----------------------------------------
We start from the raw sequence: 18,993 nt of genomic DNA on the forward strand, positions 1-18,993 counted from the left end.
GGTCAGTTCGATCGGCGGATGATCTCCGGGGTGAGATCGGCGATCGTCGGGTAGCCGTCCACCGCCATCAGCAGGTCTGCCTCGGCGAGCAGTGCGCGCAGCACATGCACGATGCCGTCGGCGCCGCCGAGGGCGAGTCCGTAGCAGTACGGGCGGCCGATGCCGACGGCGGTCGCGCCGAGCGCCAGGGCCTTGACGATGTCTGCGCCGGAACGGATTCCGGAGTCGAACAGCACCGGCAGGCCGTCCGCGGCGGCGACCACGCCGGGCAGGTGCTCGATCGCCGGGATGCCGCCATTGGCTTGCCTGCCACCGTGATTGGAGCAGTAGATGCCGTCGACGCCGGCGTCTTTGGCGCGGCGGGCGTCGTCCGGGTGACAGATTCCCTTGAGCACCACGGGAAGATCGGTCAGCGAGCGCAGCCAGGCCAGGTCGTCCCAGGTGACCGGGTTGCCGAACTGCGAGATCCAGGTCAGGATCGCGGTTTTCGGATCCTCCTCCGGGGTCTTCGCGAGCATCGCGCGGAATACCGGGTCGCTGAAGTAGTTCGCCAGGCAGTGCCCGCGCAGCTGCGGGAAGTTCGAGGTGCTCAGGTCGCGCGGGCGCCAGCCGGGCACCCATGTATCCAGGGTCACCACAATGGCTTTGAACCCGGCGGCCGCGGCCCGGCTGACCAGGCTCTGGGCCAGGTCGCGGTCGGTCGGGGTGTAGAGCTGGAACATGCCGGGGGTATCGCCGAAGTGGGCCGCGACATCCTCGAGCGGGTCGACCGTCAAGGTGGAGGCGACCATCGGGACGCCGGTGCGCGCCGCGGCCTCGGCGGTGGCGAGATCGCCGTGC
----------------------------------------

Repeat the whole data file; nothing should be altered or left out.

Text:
We start from the raw sequence: 18,993 nt of genomic DNA on the forward strand, positions 1-18,993 counted from the left end.
GGTCAGTTCGATCGGCGGATGATCTCCGGGGTGAGATCGGCGATCGTCGGGTAGCCGTCCACCGCCATCAGCAGGTCTGCCTCGGCGAGCAGTGCGCGCAGCACATGCACGATGCCGTCGGCGCCGCCGAGGGCGAGTCCGTAGCAGTACGGGCGGCCGATGCCGACGGCGGTCGCGCCGAGCGCCAGGGCCTTGACGATGTCTGCGCCGGAACGGATTCCGGAGTCGAACAGCACCGGCAGGCCGTCCGCGGCGGCGACCACGCCGGGCAGGTGCTCGATCGCCGGGATGCCGCCATTGGCTTGCCTGCCACCGTGATTGGAGCAGTAGATGCCGTCGACGCCGGCGTCTTTGGCGCGGCGGGCGTCGTCCGGGTGACAGATTCCCTTGAGCACCACGGGAAGATCGGTCAGCGAGCGCAGCCAGGCCAGGTCGTCCCAGGTGACCGGGTTGCCGAACTGCGAGATCCAGGTCAGGATCGCGGTTTTCGGATCCTCCTCCGGGGTCTTCGCGAGCATCGCGCGGAATACCGGGTCGCTGAAGTAGTTCGCCAGGCAGTGCCCGCGCAGCTGCGGGAAGTTCGAGGTGCTCAGGTCGCGCGGGCGCCAGCCGGGCACCCATGTATCCAGGGTCACCACAATGGCTTTGAACCCGGCGGCCGCGGCCCGGCTGACCAGGCTCTGGGCCAGGTCGCGGTCGGTCGGGGTGTAGAGCTGGAACATGCCGGGGGTATCGCCGAAGTGGGCCGCGACATCCTCGAGCGGGTCGACCGTCAAGGTGGAGGCGACCATCGGGACGCCGGTGCGCGCCGCGGCCTCGGCGGTGGCGAGATCGCCGTGC